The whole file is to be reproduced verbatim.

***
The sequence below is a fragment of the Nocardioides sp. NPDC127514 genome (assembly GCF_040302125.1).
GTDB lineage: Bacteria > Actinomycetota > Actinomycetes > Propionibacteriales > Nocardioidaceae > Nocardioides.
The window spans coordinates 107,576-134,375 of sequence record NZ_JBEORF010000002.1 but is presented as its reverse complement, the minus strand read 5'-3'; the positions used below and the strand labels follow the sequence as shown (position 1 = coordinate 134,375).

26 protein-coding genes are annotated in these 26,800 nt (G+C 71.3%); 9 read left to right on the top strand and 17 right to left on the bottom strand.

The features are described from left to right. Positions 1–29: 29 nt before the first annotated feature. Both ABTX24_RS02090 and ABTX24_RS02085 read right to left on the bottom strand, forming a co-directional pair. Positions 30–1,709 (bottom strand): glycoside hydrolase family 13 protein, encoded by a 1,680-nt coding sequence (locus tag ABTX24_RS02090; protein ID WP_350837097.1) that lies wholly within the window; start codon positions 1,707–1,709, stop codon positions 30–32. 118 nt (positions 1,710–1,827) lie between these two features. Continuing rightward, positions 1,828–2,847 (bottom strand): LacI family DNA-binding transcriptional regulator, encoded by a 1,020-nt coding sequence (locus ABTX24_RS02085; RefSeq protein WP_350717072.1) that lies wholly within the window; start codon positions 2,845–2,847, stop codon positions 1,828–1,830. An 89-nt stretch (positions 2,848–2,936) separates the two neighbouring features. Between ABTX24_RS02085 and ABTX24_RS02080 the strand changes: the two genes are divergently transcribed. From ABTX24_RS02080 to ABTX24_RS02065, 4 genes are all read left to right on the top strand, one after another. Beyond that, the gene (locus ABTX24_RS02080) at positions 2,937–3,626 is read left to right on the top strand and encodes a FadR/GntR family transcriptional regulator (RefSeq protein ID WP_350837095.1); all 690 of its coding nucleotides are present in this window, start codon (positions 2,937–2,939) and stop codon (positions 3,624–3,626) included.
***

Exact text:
The sequence below is a fragment of the Nocardioides sp. NPDC127514 genome (assembly GCF_040302125.1).
GTDB lineage: Bacteria > Actinomycetota > Actinomycetes > Propionibacteriales > Nocardioidaceae > Nocardioides.
The window spans coordinates 107,576-134,375 of sequence record NZ_JBEORF010000002.1 but is presented as its reverse complement, the minus strand read 5'-3'; the positions used below and the strand labels follow the sequence as shown (position 1 = coordinate 134,375).

26 protein-coding genes are annotated in these 26,800 nt (G+C 71.3%); 9 read left to right on the top strand and 17 right to left on the bottom strand.

The features are described from left to right. Positions 1–29: 29 nt before the first annotated feature. Both ABTX24_RS02090 and ABTX24_RS02085 read right to left on the bottom strand, forming a co-directional pair. Positions 30–1,709 (bottom strand): glycoside hydrolase family 13 protein, encoded by a 1,680-nt coding sequence (locus tag ABTX24_RS02090; protein ID WP_350837097.1) that lies wholly within the window; start codon positions 1,707–1,709, stop codon positions 30–32. 118 nt (positions 1,710–1,827) lie between these two features. Continuing rightward, positions 1,828–2,847 (bottom strand): LacI family DNA-binding transcriptional regulator, encoded by a 1,020-nt coding sequence (locus ABTX24_RS02085; RefSeq protein WP_350717072.1) that lies wholly within the window; start codon positions 2,845–2,847, stop codon positions 1,828–1,830. An 89-nt stretch (positions 2,848–2,936) separates the two neighbouring features. Between ABTX24_RS02085 and ABTX24_RS02080 the strand changes: the two genes are divergently transcribed. From ABTX24_RS02080 to ABTX24_RS02065, 4 genes are all read left to right on the top strand, one after another. Beyond that, the gene (locus ABTX24_RS02080) at positions 2,937–3,626 is read left to right on the top strand and encodes a FadR/GntR family transcriptional regulator (RefSeq protein ID WP_350837095.1); all 690 of its coding nucleotides are present in this window, start codon (positions 2,937–2,939) and stop codon (positions 3,624–3,626) included.